This book was pure perfection. Seriously. Everything about it was exactly what I wanted and needed.
I loved Poppy and Alex. I loved their banter. I loved their summer trips. I loved their commitment to who they were and the way they embraced each other’s quirks.
While this was definitely a slow-burn friends to lovers romance, it definitely didn’t feel that way. Henry took us on a long, winding journey of friendship and life while also allowing us to globetrot during a pandemic. All of which made this book a winner for me.
Change is hard. Change is necessary. Change is (sometimes) scary.
I’ve never been one to dive headfirst into the water. I’m more of a dip my toe in, test it out, make a to-do list (first one toe, then two, then maybe a foot … you get the idea), and then, and only then, will I consider diving in headfirst.
I’ve often joked that as the product of a hippie mother and an ultra-conservative father, I fall smack dab in the middle of practical and impulsive. I dream of the freedom and fun that comes from being bold and impulsive, but I crave the stability of planning and routines. It’s a fun place to live.
This past year has been filled with all the cliches of personal growth. I spent a lot of time soul searching, even more time trying to unblur the lines between work and home, and a LOT of time juggling dirty diapers with Teams meetings and to-do lists. I wish I could tell you that I’ve come out of that phase of life with a renewed sense of clarity and purpose, but that would be a beautiful lie.
If anything, I am more confused than ever. Well, I suppose I could claim to have a confused sense of clarity. The things I want and need are clearer, but the path to get there has gotten a bit rockier than I’d anticipated.
I won’t regale you with all the gory details of the bumps and potholes that have littered that path, but I will say this … they’ve forced me to sit and think. I’ve spent countless hours the past few weeks meditating and thinking and contemplating what my next steps in life are.
The only certainties I’ve found are that my passion continues to lie within words and stories and humanity. I find solace in a good book. Writing is my therapy. I will always, always be a loud advocate for and a student of human rights. There are the three strongest pillars of who I am at the core of myself.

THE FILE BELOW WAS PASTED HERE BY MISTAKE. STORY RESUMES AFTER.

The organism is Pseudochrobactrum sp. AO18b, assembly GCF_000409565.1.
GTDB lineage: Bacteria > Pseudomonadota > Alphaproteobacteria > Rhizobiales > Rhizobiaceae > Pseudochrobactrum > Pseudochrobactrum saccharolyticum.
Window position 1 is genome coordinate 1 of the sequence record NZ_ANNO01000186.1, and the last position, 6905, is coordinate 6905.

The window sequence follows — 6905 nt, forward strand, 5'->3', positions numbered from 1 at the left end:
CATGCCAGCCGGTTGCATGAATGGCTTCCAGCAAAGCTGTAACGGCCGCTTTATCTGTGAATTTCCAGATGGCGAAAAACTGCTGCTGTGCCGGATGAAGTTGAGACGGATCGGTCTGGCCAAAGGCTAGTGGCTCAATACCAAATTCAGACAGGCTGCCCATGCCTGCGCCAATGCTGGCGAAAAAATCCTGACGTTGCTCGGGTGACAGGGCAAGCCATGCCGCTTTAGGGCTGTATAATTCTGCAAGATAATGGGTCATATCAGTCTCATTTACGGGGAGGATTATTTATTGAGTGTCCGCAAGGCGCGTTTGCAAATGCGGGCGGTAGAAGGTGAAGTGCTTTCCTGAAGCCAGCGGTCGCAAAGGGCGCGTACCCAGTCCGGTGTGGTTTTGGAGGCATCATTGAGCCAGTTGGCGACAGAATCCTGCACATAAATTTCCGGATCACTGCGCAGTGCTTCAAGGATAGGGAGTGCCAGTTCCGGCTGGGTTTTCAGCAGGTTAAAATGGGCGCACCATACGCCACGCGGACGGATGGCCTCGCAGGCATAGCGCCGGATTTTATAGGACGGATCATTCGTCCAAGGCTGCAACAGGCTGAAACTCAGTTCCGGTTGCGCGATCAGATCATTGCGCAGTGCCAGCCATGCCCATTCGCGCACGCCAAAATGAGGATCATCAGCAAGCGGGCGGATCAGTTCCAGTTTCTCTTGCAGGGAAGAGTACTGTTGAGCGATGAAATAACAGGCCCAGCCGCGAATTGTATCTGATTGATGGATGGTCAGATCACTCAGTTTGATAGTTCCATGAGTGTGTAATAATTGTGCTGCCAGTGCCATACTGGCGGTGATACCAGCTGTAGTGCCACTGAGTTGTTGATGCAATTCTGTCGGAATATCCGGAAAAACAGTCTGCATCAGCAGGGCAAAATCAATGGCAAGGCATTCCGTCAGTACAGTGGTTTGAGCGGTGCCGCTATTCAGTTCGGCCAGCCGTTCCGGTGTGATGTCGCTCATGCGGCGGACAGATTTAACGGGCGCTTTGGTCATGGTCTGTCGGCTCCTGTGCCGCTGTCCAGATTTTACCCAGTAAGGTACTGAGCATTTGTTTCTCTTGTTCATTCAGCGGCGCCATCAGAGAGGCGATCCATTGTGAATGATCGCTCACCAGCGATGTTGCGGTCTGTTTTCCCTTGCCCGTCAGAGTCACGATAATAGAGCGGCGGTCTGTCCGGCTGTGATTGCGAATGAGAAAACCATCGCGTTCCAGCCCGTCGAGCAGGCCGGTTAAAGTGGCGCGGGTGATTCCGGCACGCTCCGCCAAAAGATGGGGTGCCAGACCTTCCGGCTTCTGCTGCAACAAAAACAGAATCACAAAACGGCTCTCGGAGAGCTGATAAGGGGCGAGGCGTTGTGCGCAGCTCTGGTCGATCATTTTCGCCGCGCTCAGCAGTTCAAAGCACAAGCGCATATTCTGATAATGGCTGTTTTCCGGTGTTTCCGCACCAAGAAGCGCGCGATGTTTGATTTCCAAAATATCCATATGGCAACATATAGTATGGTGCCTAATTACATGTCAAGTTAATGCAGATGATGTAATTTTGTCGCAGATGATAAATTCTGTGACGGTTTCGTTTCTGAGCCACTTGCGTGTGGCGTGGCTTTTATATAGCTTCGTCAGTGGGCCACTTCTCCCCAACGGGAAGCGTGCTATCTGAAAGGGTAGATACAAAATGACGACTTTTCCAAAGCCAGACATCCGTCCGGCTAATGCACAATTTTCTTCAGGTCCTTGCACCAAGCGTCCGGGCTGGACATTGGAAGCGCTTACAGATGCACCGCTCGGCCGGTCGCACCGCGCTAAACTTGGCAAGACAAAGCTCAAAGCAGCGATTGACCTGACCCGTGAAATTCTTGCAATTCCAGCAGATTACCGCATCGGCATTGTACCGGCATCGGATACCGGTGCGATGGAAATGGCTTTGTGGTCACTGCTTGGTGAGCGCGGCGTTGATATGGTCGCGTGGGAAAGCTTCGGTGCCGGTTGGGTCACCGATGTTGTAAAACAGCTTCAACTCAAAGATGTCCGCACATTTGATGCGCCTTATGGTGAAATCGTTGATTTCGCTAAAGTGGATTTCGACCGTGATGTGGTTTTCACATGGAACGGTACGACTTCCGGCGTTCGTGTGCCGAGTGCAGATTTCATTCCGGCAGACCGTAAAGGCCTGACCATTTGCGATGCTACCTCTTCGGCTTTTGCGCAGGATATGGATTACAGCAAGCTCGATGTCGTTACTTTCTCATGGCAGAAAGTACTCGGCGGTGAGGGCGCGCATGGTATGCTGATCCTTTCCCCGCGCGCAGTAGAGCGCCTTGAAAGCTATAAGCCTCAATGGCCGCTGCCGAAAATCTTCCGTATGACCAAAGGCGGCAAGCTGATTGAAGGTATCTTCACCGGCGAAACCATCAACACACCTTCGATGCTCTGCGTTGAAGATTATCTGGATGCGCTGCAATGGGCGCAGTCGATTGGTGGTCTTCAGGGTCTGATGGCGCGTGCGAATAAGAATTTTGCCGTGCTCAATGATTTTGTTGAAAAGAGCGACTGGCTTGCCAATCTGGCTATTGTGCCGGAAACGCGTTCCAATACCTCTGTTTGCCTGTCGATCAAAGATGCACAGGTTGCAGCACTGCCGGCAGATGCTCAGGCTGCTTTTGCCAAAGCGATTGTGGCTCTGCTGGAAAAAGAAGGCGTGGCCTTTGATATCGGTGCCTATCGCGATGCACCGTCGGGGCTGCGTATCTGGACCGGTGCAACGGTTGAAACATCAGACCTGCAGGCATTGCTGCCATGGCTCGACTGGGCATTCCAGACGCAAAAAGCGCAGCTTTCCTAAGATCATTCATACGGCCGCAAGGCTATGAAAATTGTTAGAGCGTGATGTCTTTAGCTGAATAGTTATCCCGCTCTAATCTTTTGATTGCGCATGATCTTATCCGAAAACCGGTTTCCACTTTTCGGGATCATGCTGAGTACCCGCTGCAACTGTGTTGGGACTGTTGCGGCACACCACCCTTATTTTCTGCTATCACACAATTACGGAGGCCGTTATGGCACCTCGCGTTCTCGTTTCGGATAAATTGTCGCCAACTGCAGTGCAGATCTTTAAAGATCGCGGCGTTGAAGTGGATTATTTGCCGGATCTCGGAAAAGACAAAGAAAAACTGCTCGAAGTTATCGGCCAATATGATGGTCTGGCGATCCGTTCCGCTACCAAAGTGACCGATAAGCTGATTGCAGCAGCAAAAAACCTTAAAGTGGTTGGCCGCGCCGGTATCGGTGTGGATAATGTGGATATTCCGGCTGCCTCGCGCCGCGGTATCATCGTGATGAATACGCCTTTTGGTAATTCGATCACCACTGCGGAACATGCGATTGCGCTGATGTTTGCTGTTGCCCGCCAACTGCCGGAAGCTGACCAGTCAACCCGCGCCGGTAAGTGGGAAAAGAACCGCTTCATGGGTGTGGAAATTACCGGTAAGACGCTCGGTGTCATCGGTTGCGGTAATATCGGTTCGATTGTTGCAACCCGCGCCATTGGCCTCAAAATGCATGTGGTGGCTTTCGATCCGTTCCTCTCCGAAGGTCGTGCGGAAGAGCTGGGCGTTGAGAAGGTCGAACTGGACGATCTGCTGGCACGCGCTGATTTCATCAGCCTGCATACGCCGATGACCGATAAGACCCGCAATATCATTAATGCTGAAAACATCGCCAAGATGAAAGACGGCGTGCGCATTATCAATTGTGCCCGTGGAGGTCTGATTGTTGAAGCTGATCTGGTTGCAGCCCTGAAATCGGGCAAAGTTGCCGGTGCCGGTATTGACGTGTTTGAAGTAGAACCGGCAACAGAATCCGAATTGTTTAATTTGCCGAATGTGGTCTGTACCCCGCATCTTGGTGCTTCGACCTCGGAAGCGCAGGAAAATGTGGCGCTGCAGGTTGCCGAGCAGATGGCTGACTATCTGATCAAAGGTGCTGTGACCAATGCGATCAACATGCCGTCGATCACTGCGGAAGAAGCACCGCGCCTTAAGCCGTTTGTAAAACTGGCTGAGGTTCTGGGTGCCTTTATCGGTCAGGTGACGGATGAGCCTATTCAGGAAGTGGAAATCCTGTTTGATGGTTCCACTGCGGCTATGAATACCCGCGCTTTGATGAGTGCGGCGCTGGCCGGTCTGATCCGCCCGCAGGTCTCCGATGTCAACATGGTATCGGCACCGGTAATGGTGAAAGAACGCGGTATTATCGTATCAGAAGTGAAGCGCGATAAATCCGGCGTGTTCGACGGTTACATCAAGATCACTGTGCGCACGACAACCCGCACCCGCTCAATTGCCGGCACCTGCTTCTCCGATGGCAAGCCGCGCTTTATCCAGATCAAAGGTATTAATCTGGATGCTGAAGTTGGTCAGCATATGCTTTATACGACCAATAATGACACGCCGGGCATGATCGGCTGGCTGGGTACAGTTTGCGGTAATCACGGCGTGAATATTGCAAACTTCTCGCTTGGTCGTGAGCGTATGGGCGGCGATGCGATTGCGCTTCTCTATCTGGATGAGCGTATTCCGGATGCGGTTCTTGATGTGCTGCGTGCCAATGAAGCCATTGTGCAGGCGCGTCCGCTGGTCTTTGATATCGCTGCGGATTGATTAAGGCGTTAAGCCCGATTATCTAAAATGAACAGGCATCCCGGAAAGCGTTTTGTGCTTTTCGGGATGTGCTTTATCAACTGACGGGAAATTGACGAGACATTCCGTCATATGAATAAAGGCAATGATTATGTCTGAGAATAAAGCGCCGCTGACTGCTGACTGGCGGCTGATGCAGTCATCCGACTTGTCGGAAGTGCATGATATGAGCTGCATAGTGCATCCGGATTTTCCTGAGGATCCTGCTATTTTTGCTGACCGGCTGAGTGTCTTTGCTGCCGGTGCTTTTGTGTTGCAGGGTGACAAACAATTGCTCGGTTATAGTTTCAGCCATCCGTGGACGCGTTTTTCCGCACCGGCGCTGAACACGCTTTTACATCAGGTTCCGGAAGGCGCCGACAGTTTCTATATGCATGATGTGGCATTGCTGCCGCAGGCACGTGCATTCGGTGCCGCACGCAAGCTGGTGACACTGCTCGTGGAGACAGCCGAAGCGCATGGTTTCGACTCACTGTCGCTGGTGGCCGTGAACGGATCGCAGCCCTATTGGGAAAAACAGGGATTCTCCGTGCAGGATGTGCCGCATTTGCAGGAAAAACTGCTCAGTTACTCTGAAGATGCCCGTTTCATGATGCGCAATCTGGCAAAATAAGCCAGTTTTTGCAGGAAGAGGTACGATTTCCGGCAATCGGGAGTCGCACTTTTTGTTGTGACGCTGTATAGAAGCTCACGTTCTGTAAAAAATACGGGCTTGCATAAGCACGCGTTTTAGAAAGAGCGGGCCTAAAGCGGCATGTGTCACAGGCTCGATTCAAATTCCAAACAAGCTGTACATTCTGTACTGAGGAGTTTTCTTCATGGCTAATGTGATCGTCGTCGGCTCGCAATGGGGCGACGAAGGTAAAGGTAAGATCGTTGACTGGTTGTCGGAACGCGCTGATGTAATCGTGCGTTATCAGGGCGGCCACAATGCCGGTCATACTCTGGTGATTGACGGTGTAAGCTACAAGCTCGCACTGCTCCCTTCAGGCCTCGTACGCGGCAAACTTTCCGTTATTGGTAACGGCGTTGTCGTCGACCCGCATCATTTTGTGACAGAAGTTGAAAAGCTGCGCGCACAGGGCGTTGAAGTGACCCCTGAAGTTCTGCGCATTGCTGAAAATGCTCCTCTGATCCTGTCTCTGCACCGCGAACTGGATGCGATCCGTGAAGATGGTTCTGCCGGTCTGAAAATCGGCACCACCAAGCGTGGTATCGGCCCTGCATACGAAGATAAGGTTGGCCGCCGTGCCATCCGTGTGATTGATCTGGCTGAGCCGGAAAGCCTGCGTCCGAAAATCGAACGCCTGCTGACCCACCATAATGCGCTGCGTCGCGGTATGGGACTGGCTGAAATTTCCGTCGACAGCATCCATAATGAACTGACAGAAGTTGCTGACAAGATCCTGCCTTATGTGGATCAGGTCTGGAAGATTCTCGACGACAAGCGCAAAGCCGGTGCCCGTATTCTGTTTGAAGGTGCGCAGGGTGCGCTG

With all of this soul searching, I’ve also found that there are situations I cannot and will not tolerate. It is with this newfound knowledge and appreciation for my mental health and well-being that I am embarking on the next phase of my life and career. I am opening myself to the possibilities that lie ahead … with a teensy bit of fear and trepidation, but head and heart first.
Y’all, I’ve been reading romance for a very long time. A long, long time. I’ve met many swoon-worthy men. I’ve swooned. I know I have.
But I’ve never had a book boyfriend quite like Rabbi Ethan Cohen. Seriously. Serve me that man on a platter. He’s hot, compassionate, dedicated, patient, and a million other adjectives.
I adored Naomi, too. She was flawed and strong and also willing to be vulnerable. She never compromised herself when she let her walls down to let Ethan in. She remained true to who she was, which I loved. Naomi is the kind of woman I aspire to be.
So, yup. I loved this book. I will definitely be picking up Rosie Danan’s other books. All of them.
[out 4.6.21] (Thank you to Atria & NetGalley for the gifted copy)
If I were to picture a novel that portrayed the excess and dangers of stereotypical 1980s NYC, it would be Astrid Sees All.
Drugs. A little rock & roll. Clubs. A random serial killer, because, why not?
Yes, it was a lot and a bit over the top. Did I still enjoy it? I think so. I couldn’t put it down. I found myself rooting for Pheobe and loving her a little more with every page. Was the perfect? Nope. She was flawed and real.
Pick your favorite buzz word. Self Care. Me Time. Mom Time. Indulgence. Happy Time. Whatever you want to call it, it’s important. IMPORTANT. As moms (working out or in the home) trying to survive a pandemic, taking time for yourself is beyond crucial.
I have a few, let’s call it self care, things that I do that are just for me. I read. I write. I scroll Instagram. I giggle at silly TikToks.
My absolute favorite self care activity is doing my nails. Since last March, it’s become a hobby I indulge in at least once a week. For me, it’s about so much more than just having fun or pretty nails. It’s a source of pride.
If you’ve been here a while, you know I have a history of being an anxiety nail biter and picker. My poor, poor cuticles have been through the ringer. When I see old photos of my hands, I cry and cringe. My fingers used to always hurt. I hated the way they looked, but mostly I hated the way they felt.
My nail journey started with Impress press-on nails back in the fall of 2019. In early 2020, I discovered the magic of dip powder. I had a few salon dips, but then the pandemic hit. So, I hit up YouTube and far too many Facebook Groups and learned how to do my own dip at home.
It took some trial and a lot of error, but I found a method that worked for me and fell in love. Somewhere along the way, nails became part of my brand. When I have naked nails, friends like to take bets on how long I’ll last. So far, 72 hours is the max … BUT I had Covid, so I don’t think that really counts.
Every Wednesday, I post my Mani of the Week (or last week, depending on how many manis I’ve done recently). If you ask my IG friends and followers what they know me for, they will answer nails, books, coffee, and wine.
I’ve shared a few of my favorites below. I’ve also shared links to the powders and liquids I use.
Have you tried dip nails? If you haven’t and want to know more, hit me up! I love talking about nails. And books. And coffee. And wine. Seriously, slide into my DMs and ask away!